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Winik's book '1944': excruciating but brilliant

March 1, 2016
Elisabeth Sherwin -- gizmo@dcn.davis.ca.us

"1944: FDR and the Year That Changed History" by Jay Winik (Simon & Schuster, 2016) is a difficult book to read. Essentially it is a book about how America failed to act to save the Jews in Europe even as the truth about the concentration camps and Hitler's Final Solution became known, not just rumored. Although "1944" is hard to read, it is fascinating and well-written.

But I guarantee there will be times, particularly near the end of the book, when you will feel like throwing it against the wall in frustration. Why didn't President Roosevelt act sooner? What was wrong with the U.S. State Department? Why didn't the Allies bomb Auschwitz? Why weren't eye witnesses to the horrors believed?

Winik is generous in describing all the wartime burdens carried by President Franklin Roosevelt. He was planning the D-Day invasion and focusing on the liberation of Paris, the Battle of the Bulge, unrest at home and international conferences with Winston Churchill and Joseph Stalin. And FDR was slowly dying of heart disease.

Eleanor Roosevelt tried to influence her husband when she could (she had to tread carefully, he was no pushover) and later told her son that her inability to admit more refugees into the United States was the "deepest regret" of her life.

In turn, Adolf Hitler and the Nazis held FDR and his verbal and written warnings in contempt. And when it looked like the Allies would win the war, the gas chambers and crematoriums at Auschwitz were worked harder and faster. Had Roosevelt responded decisively earlier, he could, perhaps, have saved the life of Anne Frank who with her family was put on one of the last concentration-camp-bound trains out of the Netherlands. Anne survived heavy labor at Auschwiz, but died at Bergen-Belsen.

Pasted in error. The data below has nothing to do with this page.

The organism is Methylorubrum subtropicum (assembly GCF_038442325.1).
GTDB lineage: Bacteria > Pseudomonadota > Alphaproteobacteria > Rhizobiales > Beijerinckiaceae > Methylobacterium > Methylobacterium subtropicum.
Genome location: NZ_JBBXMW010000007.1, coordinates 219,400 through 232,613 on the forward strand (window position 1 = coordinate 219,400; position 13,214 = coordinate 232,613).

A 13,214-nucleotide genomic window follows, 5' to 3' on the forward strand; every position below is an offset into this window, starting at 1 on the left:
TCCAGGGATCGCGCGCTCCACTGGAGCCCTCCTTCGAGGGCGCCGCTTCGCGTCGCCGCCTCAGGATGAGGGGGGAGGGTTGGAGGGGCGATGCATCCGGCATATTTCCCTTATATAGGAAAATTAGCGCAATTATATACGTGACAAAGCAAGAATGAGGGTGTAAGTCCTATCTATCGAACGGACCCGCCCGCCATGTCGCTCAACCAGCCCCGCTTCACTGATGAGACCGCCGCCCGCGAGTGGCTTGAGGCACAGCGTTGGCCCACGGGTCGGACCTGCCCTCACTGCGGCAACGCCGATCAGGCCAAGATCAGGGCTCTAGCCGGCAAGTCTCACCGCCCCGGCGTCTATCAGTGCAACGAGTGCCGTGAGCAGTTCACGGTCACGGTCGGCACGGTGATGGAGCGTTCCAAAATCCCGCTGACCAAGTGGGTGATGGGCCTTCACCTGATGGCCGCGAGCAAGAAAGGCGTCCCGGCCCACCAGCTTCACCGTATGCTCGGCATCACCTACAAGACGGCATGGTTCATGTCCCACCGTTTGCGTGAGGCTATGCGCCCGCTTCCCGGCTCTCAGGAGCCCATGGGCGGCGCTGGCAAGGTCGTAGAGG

It seems that Roosevelt believed he could save the Jews by winning the war. But it was a deadly race against time. As one observer asked: "Will there be any Jews left to celebrate victory?"

In the acknowledgements section at the back of the book, Winik describes a bizarre dinner party he attended a few years before "1944" was published. The guests included Martha Stewart, Frank McCourt and Elie Wiesel. At one point Winik asked Wiesel if FDR did the right thing by not bombing Auschwitz (the Allies knew what was going on at the camp -- they had aerial photos of people lining up at the gas chambers).

"This is too important to discuss now," said Wiesel. Winik never followed up on Wiesel's remark. Would it have saved lives to have bombed the crematoriums and gas chambers and in the process killed both innocent Jews and guilty Germans? As it was, other strategic areas were bombed and the railroads continued delivering Jews to Auschwitz. We will never know what the right decision was, but I wish Wiesel had answered the question.

Winik also opened my eyes to a catastrophic event at Slapton Sands that took place in the run-up to the Normandy invasion. This was a live military exercise on the southwest coast of England with 30,000 men and 337 ships participating. The Germans intercepted radio chatter and learned of the top-secret event. Nine German torpedo boats entered Lyme Bay. An unbelievable scene of death and destruction took place with many Allied ships destroyed, men trapped in burning wreckage and lost in the freezing water. The exercise was a disaster and so was the rescue.

"More men were lost (749) in this mock assault than in the actual battle of Utah Beach," writes Winik.

Winik also suggests that the halting and tentative measures taken by the United States -- its ambivalence in dealing with refugees during WWII -- have echoed to this day. American presidents have failed to act time and again to intervene in international crises from the Prague spring and Hungarian uprising to Pol Pot's genocide in Cambodia and the tragedy of Rwanda. He suggests that maybe if FDR had been strong and had acted on his humanitarian instincts with no regard to politics other American presidents following him might have had the courage to do the same.

He concludes his book with this:

"Seventy years later, around the globe, we are still struggling to answer the question whispered through the Nazi camps: When will the Allies come? When will the Americans come?"

For More Information, Visit These Links:
Visit Jay Winik's official web site at: www.jaywinik.com
Purchase 1944: FDR and the Year That Changed History at: Amazon.com

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